BEMIDJI -- The Bemidji Area Schools Board of Education decided unanimously on Monday night to hold a special election to try for another operating referendum in November.
On Tuesday, Nov. 2, Bemidji school district voters will answer the simple question, “Shall the revocation of the existing referendum authority and the replacement with a new referendum revenue authorization proposed by the board of Independent School District No. 31 (Bemidji), Minnesota be approved?” with a “yes” or “no.”
If the measure passes, the district's existing referendum authority of $180 per pupil will be revoked and replaced with a new referendum authority of $460 per pupil -- a net increase of $280 per pupil. These taxes would be payable in 2022 and applicable for 10 years unless otherwise revoked or reduced as provided by law.
“To me, this is part of my role as a board member, to work to provide kids the best opportunity that we can for their education,” Board Chair Ann Long Voelkner said ahead of the vote. “The support of the community just enables us to move forward that goal, and do the best we can with the money that we have for kids in their community. That's why I am in favor of moving forward with this referendum.”
The action follows months of discussion, the idea has loosely been on the table since the last referendum failed in 2020.
Last November, the board put a referendum to a vote and heard a resounding “no” back -- around 60% of voters refused the ballot measure, with the question receiving 11,725 “no” votes and 7,851 “yes” votes. The amount requested -- $460 per pupil -- was the same in 2020.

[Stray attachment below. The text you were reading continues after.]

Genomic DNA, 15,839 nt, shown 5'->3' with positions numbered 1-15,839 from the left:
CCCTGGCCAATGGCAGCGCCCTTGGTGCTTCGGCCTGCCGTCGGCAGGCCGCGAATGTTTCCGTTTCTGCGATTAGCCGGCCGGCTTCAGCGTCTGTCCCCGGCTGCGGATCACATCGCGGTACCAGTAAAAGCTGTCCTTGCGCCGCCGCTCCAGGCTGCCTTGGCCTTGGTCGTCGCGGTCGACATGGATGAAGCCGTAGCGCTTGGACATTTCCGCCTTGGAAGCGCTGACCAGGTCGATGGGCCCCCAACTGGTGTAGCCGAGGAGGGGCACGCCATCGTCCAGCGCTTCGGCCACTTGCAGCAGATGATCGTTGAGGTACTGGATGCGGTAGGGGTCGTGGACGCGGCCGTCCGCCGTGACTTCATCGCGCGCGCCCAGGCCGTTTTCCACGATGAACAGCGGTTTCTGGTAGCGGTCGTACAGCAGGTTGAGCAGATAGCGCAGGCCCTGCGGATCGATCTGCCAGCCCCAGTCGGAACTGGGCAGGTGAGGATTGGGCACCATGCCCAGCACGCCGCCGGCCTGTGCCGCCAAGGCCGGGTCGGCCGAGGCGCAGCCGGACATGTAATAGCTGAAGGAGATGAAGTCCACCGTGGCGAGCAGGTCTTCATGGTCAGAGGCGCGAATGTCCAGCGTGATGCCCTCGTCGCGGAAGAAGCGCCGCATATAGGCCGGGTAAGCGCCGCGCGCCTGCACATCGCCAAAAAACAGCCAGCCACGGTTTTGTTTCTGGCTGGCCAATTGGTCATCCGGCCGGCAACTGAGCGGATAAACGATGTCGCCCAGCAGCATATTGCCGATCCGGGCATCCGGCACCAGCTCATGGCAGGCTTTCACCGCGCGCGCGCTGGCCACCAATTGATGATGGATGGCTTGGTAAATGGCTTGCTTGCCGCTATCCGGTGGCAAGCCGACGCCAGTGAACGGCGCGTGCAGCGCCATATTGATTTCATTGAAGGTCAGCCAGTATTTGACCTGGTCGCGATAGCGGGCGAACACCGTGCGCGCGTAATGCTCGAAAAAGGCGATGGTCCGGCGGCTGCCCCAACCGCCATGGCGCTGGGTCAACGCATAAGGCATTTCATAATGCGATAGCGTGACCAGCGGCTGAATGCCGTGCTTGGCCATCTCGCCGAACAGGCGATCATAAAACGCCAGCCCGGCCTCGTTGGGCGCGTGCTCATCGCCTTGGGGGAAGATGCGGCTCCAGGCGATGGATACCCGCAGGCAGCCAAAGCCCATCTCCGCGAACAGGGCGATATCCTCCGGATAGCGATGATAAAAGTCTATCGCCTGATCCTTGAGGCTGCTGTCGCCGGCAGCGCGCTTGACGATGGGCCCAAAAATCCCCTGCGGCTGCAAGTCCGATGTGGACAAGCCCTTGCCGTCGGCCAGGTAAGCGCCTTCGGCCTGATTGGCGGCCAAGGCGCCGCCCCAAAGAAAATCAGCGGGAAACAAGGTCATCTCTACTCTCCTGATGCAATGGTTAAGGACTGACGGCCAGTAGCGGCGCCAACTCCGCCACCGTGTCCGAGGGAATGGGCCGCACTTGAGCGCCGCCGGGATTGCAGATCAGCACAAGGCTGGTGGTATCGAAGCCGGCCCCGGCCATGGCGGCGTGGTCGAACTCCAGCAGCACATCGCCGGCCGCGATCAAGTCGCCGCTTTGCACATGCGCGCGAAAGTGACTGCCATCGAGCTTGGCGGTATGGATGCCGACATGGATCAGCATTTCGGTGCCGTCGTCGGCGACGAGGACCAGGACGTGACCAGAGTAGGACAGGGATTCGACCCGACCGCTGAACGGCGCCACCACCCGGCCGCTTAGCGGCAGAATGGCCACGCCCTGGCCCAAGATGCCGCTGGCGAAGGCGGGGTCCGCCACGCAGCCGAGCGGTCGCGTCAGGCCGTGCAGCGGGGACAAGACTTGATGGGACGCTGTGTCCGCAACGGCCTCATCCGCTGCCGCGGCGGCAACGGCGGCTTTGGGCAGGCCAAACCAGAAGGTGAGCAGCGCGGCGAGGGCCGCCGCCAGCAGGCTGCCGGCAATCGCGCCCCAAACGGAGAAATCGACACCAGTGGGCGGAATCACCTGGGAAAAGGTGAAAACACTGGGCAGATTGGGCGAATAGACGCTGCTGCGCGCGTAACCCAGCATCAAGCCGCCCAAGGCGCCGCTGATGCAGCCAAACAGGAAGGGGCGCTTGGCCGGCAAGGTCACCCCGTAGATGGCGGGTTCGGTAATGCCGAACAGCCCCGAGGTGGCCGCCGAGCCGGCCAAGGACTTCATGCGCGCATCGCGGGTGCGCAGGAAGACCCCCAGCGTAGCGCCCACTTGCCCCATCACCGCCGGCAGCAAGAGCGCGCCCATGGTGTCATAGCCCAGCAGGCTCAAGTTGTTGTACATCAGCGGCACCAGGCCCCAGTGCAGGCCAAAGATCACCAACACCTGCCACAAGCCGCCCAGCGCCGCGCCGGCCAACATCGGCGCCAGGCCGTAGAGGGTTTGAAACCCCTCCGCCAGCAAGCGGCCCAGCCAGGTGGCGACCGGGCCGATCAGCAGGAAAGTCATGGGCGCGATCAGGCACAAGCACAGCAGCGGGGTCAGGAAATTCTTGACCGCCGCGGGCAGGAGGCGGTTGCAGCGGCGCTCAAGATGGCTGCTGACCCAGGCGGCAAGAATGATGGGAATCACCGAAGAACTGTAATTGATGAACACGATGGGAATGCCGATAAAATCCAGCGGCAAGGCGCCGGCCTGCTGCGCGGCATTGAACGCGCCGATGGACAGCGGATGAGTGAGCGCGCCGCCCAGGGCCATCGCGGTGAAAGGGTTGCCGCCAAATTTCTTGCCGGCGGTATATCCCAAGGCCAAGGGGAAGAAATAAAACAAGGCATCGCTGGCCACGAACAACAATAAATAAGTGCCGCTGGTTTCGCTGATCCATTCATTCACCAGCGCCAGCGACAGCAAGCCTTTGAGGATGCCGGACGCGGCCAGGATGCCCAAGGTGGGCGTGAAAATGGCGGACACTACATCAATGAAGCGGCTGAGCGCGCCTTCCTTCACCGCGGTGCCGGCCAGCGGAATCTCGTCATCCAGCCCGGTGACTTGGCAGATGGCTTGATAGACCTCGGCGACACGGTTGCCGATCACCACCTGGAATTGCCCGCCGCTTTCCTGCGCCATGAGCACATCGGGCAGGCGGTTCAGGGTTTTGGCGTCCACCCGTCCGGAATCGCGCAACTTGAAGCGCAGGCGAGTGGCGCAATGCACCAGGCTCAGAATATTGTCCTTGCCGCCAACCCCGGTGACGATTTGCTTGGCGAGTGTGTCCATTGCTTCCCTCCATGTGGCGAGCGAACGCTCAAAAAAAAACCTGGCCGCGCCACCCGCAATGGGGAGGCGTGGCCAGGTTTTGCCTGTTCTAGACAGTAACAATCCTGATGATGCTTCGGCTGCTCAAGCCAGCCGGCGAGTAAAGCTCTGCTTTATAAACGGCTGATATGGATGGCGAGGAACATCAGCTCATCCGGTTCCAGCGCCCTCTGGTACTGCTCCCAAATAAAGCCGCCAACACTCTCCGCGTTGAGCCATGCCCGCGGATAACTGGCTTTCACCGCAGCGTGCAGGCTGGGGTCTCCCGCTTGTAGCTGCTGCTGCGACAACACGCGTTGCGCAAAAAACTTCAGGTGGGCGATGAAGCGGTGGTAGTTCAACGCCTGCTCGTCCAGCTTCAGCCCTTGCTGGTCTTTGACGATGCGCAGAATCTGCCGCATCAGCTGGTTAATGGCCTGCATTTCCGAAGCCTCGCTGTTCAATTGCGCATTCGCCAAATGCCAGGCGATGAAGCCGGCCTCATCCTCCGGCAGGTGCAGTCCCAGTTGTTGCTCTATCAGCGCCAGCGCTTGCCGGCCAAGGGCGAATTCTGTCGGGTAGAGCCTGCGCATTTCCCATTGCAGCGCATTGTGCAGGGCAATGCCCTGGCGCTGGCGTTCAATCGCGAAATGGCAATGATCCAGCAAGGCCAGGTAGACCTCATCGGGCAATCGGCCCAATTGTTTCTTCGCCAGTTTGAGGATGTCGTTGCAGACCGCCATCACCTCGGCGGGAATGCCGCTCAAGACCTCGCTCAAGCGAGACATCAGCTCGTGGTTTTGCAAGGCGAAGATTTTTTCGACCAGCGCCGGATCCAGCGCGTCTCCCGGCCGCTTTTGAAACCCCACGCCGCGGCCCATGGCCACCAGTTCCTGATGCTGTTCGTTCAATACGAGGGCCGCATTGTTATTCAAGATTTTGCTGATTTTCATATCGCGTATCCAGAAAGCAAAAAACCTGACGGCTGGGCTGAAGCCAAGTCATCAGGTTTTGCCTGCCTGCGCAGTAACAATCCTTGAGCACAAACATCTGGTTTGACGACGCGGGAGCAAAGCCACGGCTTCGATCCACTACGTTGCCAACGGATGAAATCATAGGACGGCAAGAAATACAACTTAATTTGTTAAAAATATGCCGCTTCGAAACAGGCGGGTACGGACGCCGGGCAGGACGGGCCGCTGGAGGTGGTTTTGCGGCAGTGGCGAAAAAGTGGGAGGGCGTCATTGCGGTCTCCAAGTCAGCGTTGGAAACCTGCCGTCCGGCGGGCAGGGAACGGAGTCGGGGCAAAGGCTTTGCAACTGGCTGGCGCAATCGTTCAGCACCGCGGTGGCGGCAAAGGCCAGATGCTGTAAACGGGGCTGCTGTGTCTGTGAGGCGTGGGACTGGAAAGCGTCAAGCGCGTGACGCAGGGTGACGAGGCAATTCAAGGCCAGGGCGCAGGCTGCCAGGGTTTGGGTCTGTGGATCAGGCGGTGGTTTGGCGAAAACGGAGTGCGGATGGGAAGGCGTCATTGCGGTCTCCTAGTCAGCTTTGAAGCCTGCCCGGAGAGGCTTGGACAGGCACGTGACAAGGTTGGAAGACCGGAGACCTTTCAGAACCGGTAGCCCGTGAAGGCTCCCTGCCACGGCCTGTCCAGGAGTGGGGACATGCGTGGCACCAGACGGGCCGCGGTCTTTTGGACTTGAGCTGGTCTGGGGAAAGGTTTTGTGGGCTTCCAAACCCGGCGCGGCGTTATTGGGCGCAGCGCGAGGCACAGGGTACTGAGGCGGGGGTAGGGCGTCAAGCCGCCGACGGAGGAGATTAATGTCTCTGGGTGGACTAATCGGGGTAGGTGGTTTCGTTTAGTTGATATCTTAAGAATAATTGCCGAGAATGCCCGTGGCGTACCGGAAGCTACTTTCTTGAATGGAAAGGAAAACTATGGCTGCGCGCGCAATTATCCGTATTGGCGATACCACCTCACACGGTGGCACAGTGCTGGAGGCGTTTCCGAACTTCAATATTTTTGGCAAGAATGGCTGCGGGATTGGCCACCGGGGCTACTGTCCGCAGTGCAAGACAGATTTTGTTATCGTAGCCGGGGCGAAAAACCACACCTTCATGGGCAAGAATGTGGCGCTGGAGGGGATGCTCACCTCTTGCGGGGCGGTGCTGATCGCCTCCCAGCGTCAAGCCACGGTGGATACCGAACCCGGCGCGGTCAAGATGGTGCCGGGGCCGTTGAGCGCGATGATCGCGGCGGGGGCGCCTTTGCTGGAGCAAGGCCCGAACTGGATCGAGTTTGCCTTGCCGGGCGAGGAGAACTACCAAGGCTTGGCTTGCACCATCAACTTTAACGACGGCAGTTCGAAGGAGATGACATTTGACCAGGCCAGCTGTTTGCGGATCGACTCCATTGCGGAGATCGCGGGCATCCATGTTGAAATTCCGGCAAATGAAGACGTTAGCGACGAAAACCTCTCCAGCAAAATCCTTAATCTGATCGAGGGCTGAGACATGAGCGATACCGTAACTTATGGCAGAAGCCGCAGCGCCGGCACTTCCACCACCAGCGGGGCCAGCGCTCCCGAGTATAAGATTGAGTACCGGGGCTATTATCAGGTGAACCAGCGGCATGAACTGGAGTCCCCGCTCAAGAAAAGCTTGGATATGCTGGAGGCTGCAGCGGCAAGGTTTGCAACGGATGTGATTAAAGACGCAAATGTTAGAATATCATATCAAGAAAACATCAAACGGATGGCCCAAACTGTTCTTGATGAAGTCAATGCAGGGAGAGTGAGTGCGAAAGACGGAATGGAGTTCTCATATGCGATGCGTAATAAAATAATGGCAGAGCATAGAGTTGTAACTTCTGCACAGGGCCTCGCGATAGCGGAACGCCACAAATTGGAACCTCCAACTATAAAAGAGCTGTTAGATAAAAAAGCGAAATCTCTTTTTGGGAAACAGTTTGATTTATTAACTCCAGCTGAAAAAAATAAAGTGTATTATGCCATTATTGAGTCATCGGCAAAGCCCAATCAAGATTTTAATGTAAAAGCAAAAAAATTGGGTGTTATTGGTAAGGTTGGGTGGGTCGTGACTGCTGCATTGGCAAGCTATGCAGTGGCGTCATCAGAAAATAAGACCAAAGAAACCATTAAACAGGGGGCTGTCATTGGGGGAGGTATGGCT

Will the public’s answer change this time around? According to data from community surveys sent out by the district in May -- maybe.
Reasons for the referendum
The Bemidji Area Schools voters approved an operating levy of $180 per pupil for the district in 2014. The district has experienced a significant budget shortfall due to increased costs and other factors in recent years. Compared to districts around the state, the Bemidji district has a relatively low per-pupil rate. According to ISD 31 Business Director Krisi Fenner, the maximum per-pupil levy allowable by the state is around $1,700.
“When we look at our comparable districts, who are similar to us in student size, population, demographics and geographical size, we are one of if not the lowest of our peer groups in our operating referendum,” Fenner said.
Due to this gap, stagnant state funding, and the backlash received from the community related to proposed budget cuts this year, the board moved to explore another referendum.
In June, the board received results from a survey of the community, which was distributed with the hope of informing the public on the district’s financial issues, gauging voters’ feelings toward another referendum, and collecting guidance on areas to spare or cut.
Data reported that 3,193 people responded to the survey, representing 18% of the district's voters.
Respondents were asked which areas the board should and shouldn't consider to solve the budget crisis, and they suggested delaying purchases of new buses, delaying curriculum updates, and charging students higher participation fees.